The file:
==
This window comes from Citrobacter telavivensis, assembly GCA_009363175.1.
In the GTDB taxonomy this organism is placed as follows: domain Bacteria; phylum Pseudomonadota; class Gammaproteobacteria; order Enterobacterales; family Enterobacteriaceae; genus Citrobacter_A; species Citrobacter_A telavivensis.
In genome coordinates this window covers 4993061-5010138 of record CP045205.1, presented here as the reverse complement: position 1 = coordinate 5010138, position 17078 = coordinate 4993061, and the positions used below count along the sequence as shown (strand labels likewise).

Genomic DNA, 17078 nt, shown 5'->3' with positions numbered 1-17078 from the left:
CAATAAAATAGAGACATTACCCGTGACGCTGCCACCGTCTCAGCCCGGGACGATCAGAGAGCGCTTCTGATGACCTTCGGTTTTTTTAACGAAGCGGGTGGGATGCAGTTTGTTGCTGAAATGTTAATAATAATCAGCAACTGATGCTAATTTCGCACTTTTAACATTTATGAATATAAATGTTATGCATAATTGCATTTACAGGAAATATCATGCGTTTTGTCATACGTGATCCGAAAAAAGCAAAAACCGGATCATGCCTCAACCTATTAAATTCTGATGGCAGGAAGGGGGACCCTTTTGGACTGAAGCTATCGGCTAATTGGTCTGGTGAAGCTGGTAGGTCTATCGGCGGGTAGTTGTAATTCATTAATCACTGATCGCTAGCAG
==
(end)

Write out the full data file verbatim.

This window comes from Citrobacter telavivensis, assembly GCA_009363175.1.
In the GTDB taxonomy this organism is placed as follows: domain Bacteria; phylum Pseudomonadota; class Gammaproteobacteria; order Enterobacterales; family Enterobacteriaceae; genus Citrobacter_A; species Citrobacter_A telavivensis.
In genome coordinates this window covers 4993061-5010138 of record CP045205.1, presented here as the reverse complement: position 1 = coordinate 5010138, position 17078 = coordinate 4993061, and the positions used below count along the sequence as shown (strand labels likewise).

Genomic DNA, 17078 nt, shown 5'->3' with positions numbered 1-17078 from the left:
CAATAAAATAGAGACATTACCCGTGACGCTGCCACCGTCTCAGCCCGGGACGATCAGAGAGCGCTTCTGATGACCTTCGGTTTTTTTAACGAAGCGGGTGGGATGCAGTTTGTTGCTGAAATGTTAATAATAATCAGCAACTGATGCTAATTTCGCACTTTTAACATTTATGAATATAAATGTTATGCATAATTGCATTTACAGGAAATATCATGCGTTTTGTCATACGTGATCCGAAAAAAGCAAAAACCGGATCATGCCTCAACCTATTAAATTCTGATGGCAGGAAGGGGGACCCTTTTGGACTGAAGCTATCGGCTAATTGGTCTGGTGAAGCTGGTAGGTCTATCGGCGGGTAGTTGTAATTCATTAATCACTGATCGCTAGCAG